first_imgArchDaily ShareFacebookTwitterPinterestWhatsappMailOrhttps://www.archdaily.com/302500/point-dume-residence-griffin-enright-architects Clipboard Projects Photographs:  Benny ChanSave this picture!© Benny ChanRecommended ProductsMetallicsStudcoWall Stop Ends – EzyCapMetallicsTECU®Copper Surface – Classic CoatedEnclosures / Double Skin FacadesFranken-SchotterFacade System –  LINEAEnclosures / Double Skin FacadesIsland Exterior FabricatorsCurtain Wall Facade SystemsText description provided by the architects. This house takes the typical paths of domestic movement and manipulates them to weave the exterior landscape and site into the house while enhancing natural airflows and views. An interest in the continuity of landscape, circulation, and the sequential movement through space has lead to an exploration of continuous spatial relationships in this residence. Smooth, sinuous surfaces delineate zones of space while maximizing the site’s topography, views, and circulation. Volumes are differentiated through a slicing of surfaces and materials, emphasizing the horizontal while allowing a multiplicity of spatial conditions to develop through the interaction of these forms, surfaces and volumes.  These spatial intersections accumulate the more static elements of the house, while breaking down edges between inside and outside, allowing a more engaging relationship between the land and internal logics of the house. Save this picture!© Benny ChanOn the top of Point Dume in Malibu, the residence is accessed from below by a driveway, while an existing retaining wall bisects the site and moves along the geometry of an existing knoll. The geometric morphologies of the residence frame panoramic views of the ocean, as these views inform the shifts in geometry that produce the “S” shape of the plan. The sinuous sequence from the entry to the living space and landscape beyond echoes the shoreline below, creating a vacillation among multiple viewpoints. Movement in the house bends from the entry to the living area and again towards the pool. Save this picture!© Benny ChanEntry occurs through a gap between the volumes of the garage and the guest bedroom of the house. One descends into a narrow curving vertical hall below two clerestory windows that twists towards the open horizontal living space arriving at a framed panoramic view of the ocean. This fluid hallway becomes the nexus of the residence, where movement between the public and private areas of the home is aggregated and intertwined in the curved hallway space. The path of the house extends through the living area under an eco-resin, custom fabricated, light box and extends to an outdoor terrace that curves around to the lap pool and a new view towards the Santa Monica coastline beyond. The open living area has eleven-foot ceilings where kitchen, dining and living areas have a loft like feel. The living area literally extends to the exterior with two large sliding doors that create an opening to the outside that is eleven foot by twenty-two foot.  An over-scaled system of horizontal louvers extends along this edge of the residence to control light, incorporate library shelving and become the railing system for the master bedroom terrace above.  The master bedroom is shifted back both to create a terrace and to re-orient views of the coastline towards the city lights. Save this picture!First Floor PlanProject gallerySee allShow lessagriCultural Mountain Winning Proposal / Group IUTArticles’Hong Kong at 15: Redefining the Public Realm’ ExhibitionArticles Share Point Dume Residence / Griffin Enright Architects Architects: Griffin Enright Architects Area Area of this architecture project United States “COPY” “COPY” CopyHouses•Malibu, United States Photographs Year:  Houses 2010 CopyAbout this officeGriffin Enright ArchitectsOfficeFollowProductsWoodConcrete#TagsProjectsBuilt ProjectsSelected ProjectsResidential ArchitectureHousesDabasWoodHousesMalibu3D ModelingUnited StatesPublished on December 09, 2012Cite: “Point Dume Residence / Griffin Enright Architects” 09 Dec 2012. ArchDaily. Accessed 11 Jun 2021. ISSN 0719-8884Read commentsBrowse the CatalogLouvers / ShuttersTechnowoodSunshade SystemsRailing / BalustradesMitrexIntegrated Photovoltaic Railing – BIPV RailingMetal PanelsAurubisCopper Alloy: Nordic BrassWindowsVitrocsaMinimalist Window – GuillotineGlassLAMILUXGlass Roof PR60 PassivhausSinksBradley Corporation USASinks – Verge LVG-SeriesSealantsSikaConstruction Solutions in Stavros FoundationShower TraysAcquabellaShower Tray – Focus BetonPatios / TerracesFranken-SchotterPatios and TerracesCeramicsTerrealTerracotta cladding in Le TrèfleSkylightsFAKROWooden pivot roof windows FYP-V proSkySynthetics / AsphaltFirestone Building ProductsRoofing System – RubberGard EPDMMore products »Read commentsSave想阅读文章的中文版本吗?Point Dume公寓 / Griffin Enright Architects是否翻译成中文现有为你所在地区特制的网站?想浏览ArchDaily中国吗?Take me there »✖You’ve started following your first account!Did you know?You’ll now receive updates based on what you follow! Personalize your stream and start following your favorite authors, offices and users.Go to my stream Save this picture!© Benny Chan+ 31 Share ShareFacebookTwitterPinterestWhatsappMailOrhttps://www.archdaily.com/302500/point-dume-residence-griffin-enright-architects Clipboard Area:  613 m² Year Completion year of this architecture project Point Dume Residence / Griffin Enright ArchitectsSave this projectSavePoint Dume Residence / Griffin Enright Architectslast_img read more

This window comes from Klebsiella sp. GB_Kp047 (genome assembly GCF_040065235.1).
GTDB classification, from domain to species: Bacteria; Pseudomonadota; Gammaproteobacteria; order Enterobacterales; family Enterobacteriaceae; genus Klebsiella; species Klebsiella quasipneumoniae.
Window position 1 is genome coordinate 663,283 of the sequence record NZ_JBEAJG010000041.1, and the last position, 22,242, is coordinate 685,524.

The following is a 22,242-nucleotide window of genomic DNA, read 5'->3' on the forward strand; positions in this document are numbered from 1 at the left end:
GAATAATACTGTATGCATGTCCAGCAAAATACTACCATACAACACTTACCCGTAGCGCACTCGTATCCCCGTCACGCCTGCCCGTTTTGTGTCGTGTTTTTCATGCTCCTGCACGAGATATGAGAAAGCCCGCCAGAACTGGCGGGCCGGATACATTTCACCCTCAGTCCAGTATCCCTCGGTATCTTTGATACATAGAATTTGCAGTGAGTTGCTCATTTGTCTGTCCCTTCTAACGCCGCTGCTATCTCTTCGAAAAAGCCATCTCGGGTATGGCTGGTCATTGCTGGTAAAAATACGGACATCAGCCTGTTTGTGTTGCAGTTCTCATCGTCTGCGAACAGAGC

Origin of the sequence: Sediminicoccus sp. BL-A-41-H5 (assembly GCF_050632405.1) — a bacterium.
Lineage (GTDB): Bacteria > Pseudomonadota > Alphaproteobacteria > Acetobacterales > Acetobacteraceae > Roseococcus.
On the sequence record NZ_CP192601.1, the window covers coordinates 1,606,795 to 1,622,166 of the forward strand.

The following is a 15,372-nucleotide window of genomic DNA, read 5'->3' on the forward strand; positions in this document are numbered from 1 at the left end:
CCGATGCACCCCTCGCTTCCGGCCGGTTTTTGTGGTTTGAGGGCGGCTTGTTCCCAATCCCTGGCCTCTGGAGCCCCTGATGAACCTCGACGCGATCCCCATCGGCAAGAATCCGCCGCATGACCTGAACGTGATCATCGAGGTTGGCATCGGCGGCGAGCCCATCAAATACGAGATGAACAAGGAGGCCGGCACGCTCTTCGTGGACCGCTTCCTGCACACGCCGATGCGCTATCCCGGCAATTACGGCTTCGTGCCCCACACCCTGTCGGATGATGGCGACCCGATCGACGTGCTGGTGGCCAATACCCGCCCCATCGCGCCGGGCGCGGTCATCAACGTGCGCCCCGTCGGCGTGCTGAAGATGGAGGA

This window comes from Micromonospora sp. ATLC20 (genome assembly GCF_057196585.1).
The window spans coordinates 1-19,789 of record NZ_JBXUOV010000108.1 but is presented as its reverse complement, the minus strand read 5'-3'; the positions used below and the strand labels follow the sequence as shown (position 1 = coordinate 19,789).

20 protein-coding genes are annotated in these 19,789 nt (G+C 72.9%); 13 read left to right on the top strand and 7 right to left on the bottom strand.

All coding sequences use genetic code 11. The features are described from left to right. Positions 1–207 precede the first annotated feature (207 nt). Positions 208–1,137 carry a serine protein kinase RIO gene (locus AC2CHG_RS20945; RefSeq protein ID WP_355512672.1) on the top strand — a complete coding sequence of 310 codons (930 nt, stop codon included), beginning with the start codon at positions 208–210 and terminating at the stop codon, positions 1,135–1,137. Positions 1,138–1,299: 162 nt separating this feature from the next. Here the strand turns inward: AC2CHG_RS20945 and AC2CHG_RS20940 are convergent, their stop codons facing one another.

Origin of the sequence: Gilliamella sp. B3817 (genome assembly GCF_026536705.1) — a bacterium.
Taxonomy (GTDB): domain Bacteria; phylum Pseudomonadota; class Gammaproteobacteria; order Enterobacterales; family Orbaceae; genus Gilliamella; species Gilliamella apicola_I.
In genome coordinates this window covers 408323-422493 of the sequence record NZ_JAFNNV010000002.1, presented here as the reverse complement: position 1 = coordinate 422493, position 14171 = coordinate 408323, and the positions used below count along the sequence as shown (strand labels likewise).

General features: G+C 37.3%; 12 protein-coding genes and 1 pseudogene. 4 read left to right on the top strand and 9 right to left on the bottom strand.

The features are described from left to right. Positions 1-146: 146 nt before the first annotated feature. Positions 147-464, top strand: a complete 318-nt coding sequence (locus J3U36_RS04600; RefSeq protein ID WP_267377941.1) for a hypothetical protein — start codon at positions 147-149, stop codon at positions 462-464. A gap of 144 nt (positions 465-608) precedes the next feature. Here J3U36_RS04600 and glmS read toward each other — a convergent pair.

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High Park Residence / Batay-Csorba Architects